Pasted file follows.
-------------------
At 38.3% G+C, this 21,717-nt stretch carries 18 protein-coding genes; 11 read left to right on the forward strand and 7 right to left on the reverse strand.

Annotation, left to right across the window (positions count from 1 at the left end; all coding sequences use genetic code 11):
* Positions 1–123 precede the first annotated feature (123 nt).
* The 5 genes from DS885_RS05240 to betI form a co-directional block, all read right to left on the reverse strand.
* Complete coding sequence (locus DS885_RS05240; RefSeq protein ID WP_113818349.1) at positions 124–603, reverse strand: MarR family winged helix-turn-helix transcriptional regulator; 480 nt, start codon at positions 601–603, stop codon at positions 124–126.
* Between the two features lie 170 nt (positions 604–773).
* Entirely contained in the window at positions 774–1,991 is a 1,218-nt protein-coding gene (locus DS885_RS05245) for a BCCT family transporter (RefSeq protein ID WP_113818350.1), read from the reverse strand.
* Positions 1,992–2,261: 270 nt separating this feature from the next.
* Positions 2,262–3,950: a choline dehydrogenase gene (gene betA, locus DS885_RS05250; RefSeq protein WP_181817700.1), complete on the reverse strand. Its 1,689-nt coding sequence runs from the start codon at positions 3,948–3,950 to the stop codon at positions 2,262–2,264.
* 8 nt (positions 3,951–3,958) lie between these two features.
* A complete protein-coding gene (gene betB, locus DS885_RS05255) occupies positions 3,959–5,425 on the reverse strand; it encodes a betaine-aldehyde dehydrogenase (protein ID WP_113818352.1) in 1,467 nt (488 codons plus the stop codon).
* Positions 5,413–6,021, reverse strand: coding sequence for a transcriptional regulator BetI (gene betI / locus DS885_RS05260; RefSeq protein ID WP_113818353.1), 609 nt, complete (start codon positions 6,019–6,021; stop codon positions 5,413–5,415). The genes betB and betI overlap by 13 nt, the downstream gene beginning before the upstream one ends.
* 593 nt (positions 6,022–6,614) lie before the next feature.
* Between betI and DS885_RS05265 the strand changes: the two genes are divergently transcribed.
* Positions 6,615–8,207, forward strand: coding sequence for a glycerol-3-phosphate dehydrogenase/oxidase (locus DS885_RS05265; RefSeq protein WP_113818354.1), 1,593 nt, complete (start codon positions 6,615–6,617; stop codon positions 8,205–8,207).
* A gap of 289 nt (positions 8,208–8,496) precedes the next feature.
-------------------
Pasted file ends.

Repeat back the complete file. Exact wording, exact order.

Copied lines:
At 38.3% G+C, this 21,717-nt stretch carries 18 protein-coding genes; 11 read left to right on the forward strand and 7 right to left on the reverse strand.

Annotation, left to right across the window (positions count from 1 at the left end; all coding sequences use genetic code 11):
* Positions 1–123 precede the first annotated feature (123 nt).
* The 5 genes from DS885_RS05240 to betI form a co-directional block, all read right to left on the reverse strand.
* Complete coding sequence (locus DS885_RS05240; RefSeq protein ID WP_113818349.1) at positions 124–603, reverse strand: MarR family winged helix-turn-helix transcriptional regulator; 480 nt, start codon at positions 601–603, stop codon at positions 124–126.
* Between the two features lie 170 nt (positions 604–773).
* Entirely contained in the window at positions 774–1,991 is a 1,218-nt protein-coding gene (locus DS885_RS05245) for a BCCT family transporter (RefSeq protein ID WP_113818350.1), read from the reverse strand.
* Positions 1,992–2,261: 270 nt separating this feature from the next.
* Positions 2,262–3,950: a choline dehydrogenase gene (gene betA, locus DS885_RS05250; RefSeq protein WP_181817700.1), complete on the reverse strand. Its 1,689-nt coding sequence runs from the start codon at positions 3,948–3,950 to the stop codon at positions 2,262–2,264.
* 8 nt (positions 3,951–3,958) lie between these two features.
* A complete protein-coding gene (gene betB, locus DS885_RS05255) occupies positions 3,959–5,425 on the reverse strand; it encodes a betaine-aldehyde dehydrogenase (protein ID WP_113818352.1) in 1,467 nt (488 codons plus the stop codon).
* Positions 5,413–6,021, reverse strand: coding sequence for a transcriptional regulator BetI (gene betI / locus DS885_RS05260; RefSeq protein ID WP_113818353.1), 609 nt, complete (start codon positions 6,019–6,021; stop codon positions 5,413–5,415). The genes betB and betI overlap by 13 nt, the downstream gene beginning before the upstream one ends.
* 593 nt (positions 6,022–6,614) lie before the next feature.
* Between betI and DS885_RS05265 the strand changes: the two genes are divergently transcribed.
* Positions 6,615–8,207, forward strand: coding sequence for a glycerol-3-phosphate dehydrogenase/oxidase (locus DS885_RS05265; RefSeq protein WP_113818354.1), 1,593 nt, complete (start codon positions 6,615–6,617; stop codon positions 8,205–8,207).
* A gap of 289 nt (positions 8,208–8,496) precedes the next feature.